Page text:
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11 min

Less than half of BC’s school districts have homophobia policies

Fewer still have implemented them well

Of BC's 60 school districts, only 29 have passed some sort of policy to address homophobia; some policies are stronger than others. Credit: Paul Dotey

Kika Mueller was in Grade 1 when Victoria’s school board made history in 2003 as the first in BC to adopt a policy to address homophobia and support its gay students and staff.

The policy may have looked good on paper, and been introduced with good intentions, but Mueller didn’t know it existed until she started high school eight years later.

“When I was in middle school, we didn’t have a GSA [gay-straight alliance], and I got homophobic comments from classmates and people I didn’t even know,” she recalls. “The teachers wouldn’t do anything if they overheard.”

Life improved when she began classes at Esquimalt High, where 30 to 40 students belong to a GSA that now offers anti-homophobia workshops to some of the district’s middle schools. The group is prominently advertised, Mueller says, and teachers post anti-homophobia posters on their walls, hold students accountable for their homophobic remarks, and include queer content in the curriculum. 

There’s even a teacher-librarian who stocks a “rainbow reading section” and creates queer-themed displays throughout the year, she says.

Of BC’s 60 school boards, 29 have, like Victoria, passed some sort of policy to address homophobia in the last decade. But how effective are these policies, and what separates a good policy from words going nowhere on paper?

Victoria’s associate superintendent, Dave Pitre, says each policy is only as effective as the local administrators and teachers who decide to implement it. 

“Truthfully, it will be a ragged front dependent upon the leadership of adults in individual schools,” he says. “The effort is to try to continuously stress the intent and purpose of what this policy is about. And I’ll be the first to admit we have things we need to do. One of them would be to ensure complete involvement across the district.”

“For me it goes this way: if you’re going to have a group in the school that is working towards something like this,” he says, “it really does need some adult support.”

Districts can encourage but not order teachers to implement the policy in full, he notes.

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James Chamberlain sued the Surrey school board to add gay-friendly books to its classrooms in 1997. For a policy to be effective, he says, it should include provisions to add gay content to the curriculum; professional development for school counsellors, teachers and administrators; and a district-wide committee that will monitor the policy’s implementation and seek community feedback.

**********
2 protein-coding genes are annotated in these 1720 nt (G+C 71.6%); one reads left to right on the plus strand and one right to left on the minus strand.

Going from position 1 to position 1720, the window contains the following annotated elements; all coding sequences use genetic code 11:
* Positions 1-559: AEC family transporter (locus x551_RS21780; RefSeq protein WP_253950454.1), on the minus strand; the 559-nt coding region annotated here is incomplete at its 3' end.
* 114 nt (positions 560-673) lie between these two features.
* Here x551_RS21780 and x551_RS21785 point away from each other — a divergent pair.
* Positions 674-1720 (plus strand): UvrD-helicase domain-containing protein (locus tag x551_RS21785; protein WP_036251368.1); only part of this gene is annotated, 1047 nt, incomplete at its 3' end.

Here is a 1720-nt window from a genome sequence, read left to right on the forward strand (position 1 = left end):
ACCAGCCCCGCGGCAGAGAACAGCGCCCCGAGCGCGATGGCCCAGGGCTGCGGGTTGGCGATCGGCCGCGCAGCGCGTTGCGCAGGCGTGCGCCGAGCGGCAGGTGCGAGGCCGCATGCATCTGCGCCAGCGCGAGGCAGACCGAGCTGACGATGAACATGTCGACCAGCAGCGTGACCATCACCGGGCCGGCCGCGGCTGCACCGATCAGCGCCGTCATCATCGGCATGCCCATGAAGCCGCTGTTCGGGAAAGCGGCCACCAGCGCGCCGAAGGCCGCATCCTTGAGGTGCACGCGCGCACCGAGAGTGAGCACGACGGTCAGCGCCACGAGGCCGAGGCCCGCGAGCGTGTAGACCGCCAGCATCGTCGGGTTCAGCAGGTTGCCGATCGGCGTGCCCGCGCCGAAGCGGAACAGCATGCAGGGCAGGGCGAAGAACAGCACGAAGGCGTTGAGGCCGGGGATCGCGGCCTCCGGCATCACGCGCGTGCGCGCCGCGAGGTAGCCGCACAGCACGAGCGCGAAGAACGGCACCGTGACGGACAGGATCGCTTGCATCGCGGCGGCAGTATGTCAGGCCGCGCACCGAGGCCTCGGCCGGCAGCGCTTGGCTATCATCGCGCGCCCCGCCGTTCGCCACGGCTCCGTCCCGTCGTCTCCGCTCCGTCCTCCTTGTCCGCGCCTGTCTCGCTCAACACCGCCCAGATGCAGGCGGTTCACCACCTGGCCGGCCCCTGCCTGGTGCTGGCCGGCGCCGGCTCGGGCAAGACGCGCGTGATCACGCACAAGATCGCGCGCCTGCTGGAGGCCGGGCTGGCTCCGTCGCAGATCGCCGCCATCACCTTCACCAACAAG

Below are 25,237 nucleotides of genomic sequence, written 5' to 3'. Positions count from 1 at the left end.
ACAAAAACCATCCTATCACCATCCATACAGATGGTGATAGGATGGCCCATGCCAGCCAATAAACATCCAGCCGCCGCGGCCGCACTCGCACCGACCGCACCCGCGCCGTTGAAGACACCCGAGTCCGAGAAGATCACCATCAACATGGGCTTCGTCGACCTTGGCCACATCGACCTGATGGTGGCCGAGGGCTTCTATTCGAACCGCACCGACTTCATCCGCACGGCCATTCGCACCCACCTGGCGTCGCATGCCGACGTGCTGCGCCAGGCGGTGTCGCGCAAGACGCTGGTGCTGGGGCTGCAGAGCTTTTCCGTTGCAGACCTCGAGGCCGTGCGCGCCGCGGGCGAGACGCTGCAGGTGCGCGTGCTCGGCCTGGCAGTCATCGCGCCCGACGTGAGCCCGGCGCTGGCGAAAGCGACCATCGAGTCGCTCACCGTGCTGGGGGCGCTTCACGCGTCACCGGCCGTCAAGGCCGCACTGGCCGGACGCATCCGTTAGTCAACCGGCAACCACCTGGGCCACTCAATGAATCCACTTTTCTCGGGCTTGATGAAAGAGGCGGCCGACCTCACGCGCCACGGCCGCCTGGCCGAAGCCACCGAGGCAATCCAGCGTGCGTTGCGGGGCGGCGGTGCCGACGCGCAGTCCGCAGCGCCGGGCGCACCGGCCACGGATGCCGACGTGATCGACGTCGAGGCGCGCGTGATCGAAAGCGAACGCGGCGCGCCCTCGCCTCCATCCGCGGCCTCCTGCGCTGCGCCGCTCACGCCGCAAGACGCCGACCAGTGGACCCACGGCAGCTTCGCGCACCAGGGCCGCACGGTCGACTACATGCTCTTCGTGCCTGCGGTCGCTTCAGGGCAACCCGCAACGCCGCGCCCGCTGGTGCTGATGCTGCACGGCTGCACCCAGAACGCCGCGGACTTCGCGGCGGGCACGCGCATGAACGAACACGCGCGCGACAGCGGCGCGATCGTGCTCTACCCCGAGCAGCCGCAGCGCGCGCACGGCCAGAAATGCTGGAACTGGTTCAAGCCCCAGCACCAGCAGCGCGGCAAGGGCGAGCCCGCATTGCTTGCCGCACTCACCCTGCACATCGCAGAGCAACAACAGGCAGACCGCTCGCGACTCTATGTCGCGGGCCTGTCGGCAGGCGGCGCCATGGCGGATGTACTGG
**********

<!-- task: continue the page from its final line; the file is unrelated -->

“A good policy sends a strong message to the school community and district as to what is acceptable and unacceptable,” he says. 

Curriculum additions are essential to changing school cultures, he says, to foster environments that welcome and value gay people. “Because if you just pass a policy and it sits there in a board office or binder and you don’t breathe life into it and make it real for students, it’s a policy on the books but does not have systemic impact.”

When asked about the weakest approaches in the province, Chamberlain points to North Vancouver’s homophobia policy, which he describes as “very poor.” 

North Vancouver was court-ordered to address homophobia proactively in 2005, following a nine-year legal battle with a former student who filed a complaint with the BC Human Rights Tribunal after years of unsuccessfully protesting homophobic harassment from classmates who regularly punched, spat at him and called him a “faggot” while district officials did little to intervene. 

Victoria Miles, the district’s communications manager, says the policy, with the school codes of conduct, “assists in addressing incidents where disrespect or discrimination might have occurred.”

She says a “great deal of progress” has been made since the policy’s implementation and points to several gay guest speakers who have addressed students in the last eight years. 

However, students and at least one GSA teacher-sponsor in the district were not even aware the policy existed, Xtra discovered last January. 

“Your policy is only as good as the work that comes afterwards,” says Comox Valley superintendent Sherry Elwood, who describes her district’s policy as a “living and breathing event.” 

Elwood says a committee meets throughout the year to ensure that teachers, administrators and support staff receive updated resource materials and training opportunities. One of her favourite teaching tools is a play written and performed by Courtenay students about the homophobia they hear in the hallways, woven together with stories from the late Jamie Hubley, a gay Ottawa teen who killed himself in 2011.

She says curriculum has been developed around the play, which has been used in staff and teacher training, including an especially poignant production attended by all the district employees, as well as Hubley’s parents, Allan Hubley and Wendy Barber. “When I introduced them to the audience of employees, I had men and women who may have been groundskeepers or mechanics later come up to me and say, ‘Oh my god, Sherry. I hadn’t thought about this really.’ That was a teachable moment.”

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Having studied all the anti-homophobia policies in the province, the vice-president of the BC Teachers’ Federation (BCTF) points to Vancouver’s as the strongest.